I'm not into election time motherhood statements and I’m not trying to be an apologist for the last Council, particular the majority five Councillors who so frustrated the minority four. But trying to do one full time job guarding the chickens from the foxes as well as working another to earn a living is “Mission Impossible”!  That said, Root Cause analyses of almost ANY of the issues confronting Clarence Valley Council keep returning the same result: Clarence Valley Council is the product of a hopelessly bungled amalgamation. It’s one thing to merge a bunch of little country Councils into a multi-million dollar public corporation, but to then walk away leaving them floundering under the Legislation designed for the little country shire is reprehensible. The State Government caused the problems and it’s the State Government that needs to sort them out starting with the $127M debt. The Minister will need to bring out the cheque book he used for the recent bout of forced amalgamations; the one that CVC didn’t see in 2004.  Successive Ministers sat back in Sydney for 12 years and watched this disaster unfold and they did absolutely nothing! It’s time to “pay the piper”. Then there needs to be a new Local Government Act Mk 2 that will fit the needs of the big amalgamated Councils. We don’t want another 9 elected mushrooms and a despotic CEO with a watering can and a bucket of manure running the entire circus. A skills audit to identify the glaring gap between what we need and what we have now in Councils executive, management and staff, and a strategy to fill that gap would also be helpful. Maybe then, a new debt free Council might have a slightly better than even chance at delivering some stability, economic sustainability, some semblance of a representative democracy, and the prosperous future the Valley people deserve.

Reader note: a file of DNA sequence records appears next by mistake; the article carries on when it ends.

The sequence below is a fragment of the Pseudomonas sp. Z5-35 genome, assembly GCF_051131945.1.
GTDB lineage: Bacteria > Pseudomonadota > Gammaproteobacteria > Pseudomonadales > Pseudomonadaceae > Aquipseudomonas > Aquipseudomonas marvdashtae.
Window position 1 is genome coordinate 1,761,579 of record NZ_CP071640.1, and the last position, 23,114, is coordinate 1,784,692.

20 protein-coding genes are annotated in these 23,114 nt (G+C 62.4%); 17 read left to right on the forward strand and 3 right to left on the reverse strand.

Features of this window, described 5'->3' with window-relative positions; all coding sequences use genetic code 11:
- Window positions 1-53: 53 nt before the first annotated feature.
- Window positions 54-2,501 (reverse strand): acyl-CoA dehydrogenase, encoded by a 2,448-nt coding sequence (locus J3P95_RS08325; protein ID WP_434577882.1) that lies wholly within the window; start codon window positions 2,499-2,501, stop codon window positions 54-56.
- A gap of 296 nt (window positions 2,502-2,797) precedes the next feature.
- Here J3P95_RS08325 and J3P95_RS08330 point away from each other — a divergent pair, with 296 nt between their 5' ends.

Text and photograph supplied by Ian Saunders

Previous posts in the 2016 Clarence Valley local government election candidate profile series: